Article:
Traditionally, verticals dealing with lots of data and/or money are known to tread the technology landscape very carefully. They deal with assets that are, mostly, not their own and hence the resistance to anything they perceive as remotely insidious. Microfinance companies are no different. The fact that their business is centered around deposits collected, primarily, from a low-income and vulnerable clientele also makes such institutions wary of investing in technologies that do not have a proven track record of being robust and reliable.
Today, microfinance is a heterogeneous financial market segment where self-sufficient, commercially viable, and profitable players are delivering a wide range of financial services. However, the intent of mobilizing public deposits calls for prudent regulation of MFIs since they have to manage the risks associated with their target clientele while lowering the costs that accompany very small transactions.
“the intent of mobilizing public deposits calls for prudent regulation of MFIs since they have to manage the risks associated with their target clientele while lowering the costs that accompany very small transactions. ”
According to BBVA, “The prudential regulation and supervision of microfinance institutions became inevitable once they became deposit-taking institutions.” A legal framework guarantees stability, improves efficiency, promotes healthy competition, and regulates the behavior of financial intermediation firms while offering reasonable protection to depositors and preventing the misuse of deposits.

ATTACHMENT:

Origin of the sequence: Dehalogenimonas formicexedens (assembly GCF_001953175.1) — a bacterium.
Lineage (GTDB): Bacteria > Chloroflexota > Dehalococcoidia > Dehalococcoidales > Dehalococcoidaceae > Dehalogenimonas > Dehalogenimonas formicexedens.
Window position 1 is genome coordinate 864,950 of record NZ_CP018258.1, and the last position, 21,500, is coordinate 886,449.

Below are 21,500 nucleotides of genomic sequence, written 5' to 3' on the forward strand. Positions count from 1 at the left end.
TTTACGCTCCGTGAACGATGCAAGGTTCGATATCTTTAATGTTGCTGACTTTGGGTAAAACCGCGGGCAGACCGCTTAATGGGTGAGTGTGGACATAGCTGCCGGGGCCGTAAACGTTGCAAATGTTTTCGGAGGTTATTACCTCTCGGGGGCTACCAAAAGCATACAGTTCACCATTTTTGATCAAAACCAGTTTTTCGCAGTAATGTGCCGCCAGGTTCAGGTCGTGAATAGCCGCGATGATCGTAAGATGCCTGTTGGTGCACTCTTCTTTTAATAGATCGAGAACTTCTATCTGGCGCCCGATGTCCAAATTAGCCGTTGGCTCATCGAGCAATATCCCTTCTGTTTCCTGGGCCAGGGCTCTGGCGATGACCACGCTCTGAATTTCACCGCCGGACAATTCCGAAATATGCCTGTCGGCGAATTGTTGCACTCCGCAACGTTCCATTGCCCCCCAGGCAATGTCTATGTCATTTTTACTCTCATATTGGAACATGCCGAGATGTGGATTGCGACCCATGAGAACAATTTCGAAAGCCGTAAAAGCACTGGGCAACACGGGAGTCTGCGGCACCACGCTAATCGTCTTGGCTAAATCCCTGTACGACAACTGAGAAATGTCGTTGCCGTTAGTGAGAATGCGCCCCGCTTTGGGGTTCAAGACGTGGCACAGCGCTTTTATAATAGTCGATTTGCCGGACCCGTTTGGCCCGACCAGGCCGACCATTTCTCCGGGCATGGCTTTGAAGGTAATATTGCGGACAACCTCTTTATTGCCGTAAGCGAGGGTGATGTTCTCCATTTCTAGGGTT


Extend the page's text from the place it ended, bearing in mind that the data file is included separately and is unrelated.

However, it is not just the monetary assets that need to be managed. Advancements in technology and increasing competition have both led MFIs to start relying on mobile devices to enable on-field staff, streamline workflows and improve productivity. For most of these organizations, the usual procedure involves their staff traveling to remote/suburban areas to meet customers, upload information to their central database, and record transactions using smartphones/tablets. It goes without saying that devices used by these frontline workers need to be monitored and managed. In addition, the data stored on and accessed through such devices also need to be secured.
The need for a comprehensive, scalable solution to manage, monitor and secure business devices have led many of these MFIs to adopt unified endpoint management tools. The key criteria for choosing a UEM solution provider are compliance adherence and their platform’s ability to support multiple operating systems and offer remote troubleshooting capabilities. Turnaround time required by the vendor for resolving issues also plays a major role. Moreover, as not only do these devices need to be provisioned before issuance, they also have to be turned into dedicated-purpose tools (to prevent misuse) and secured (to mitigate the risks of a data breach), identifying the right UEM solution is imperative.
MFIs and 42Gears UEM
42Gears UEM does all of this and more. Precisely why some of the big MFIs in APAC trust 42Gears UEM to meet their enterprise mobility needs. The solution’s ability to encrypt data at rest and in motion, and remotely wipe data off devices (at end-of-life or as employees leave the organization) makes it a strong UEM contender. The fact that 42Gears has been recognized for outstanding technical support also makes it an obvious choice.
Be it bulk provisioning, remote app installation or update, device tracking or generation of customs reports, renowned MFIs like Satin Creditcare, Asirvad Microfinance, Kinara Capital, GrameenKoota, Taraashna Financial Services Ltd., Samasta-Microfinance, Vistaar Finance, and Swadhaar Finserve rely on 42Gears UEM for ensuring that their business devices are secure and not being misused.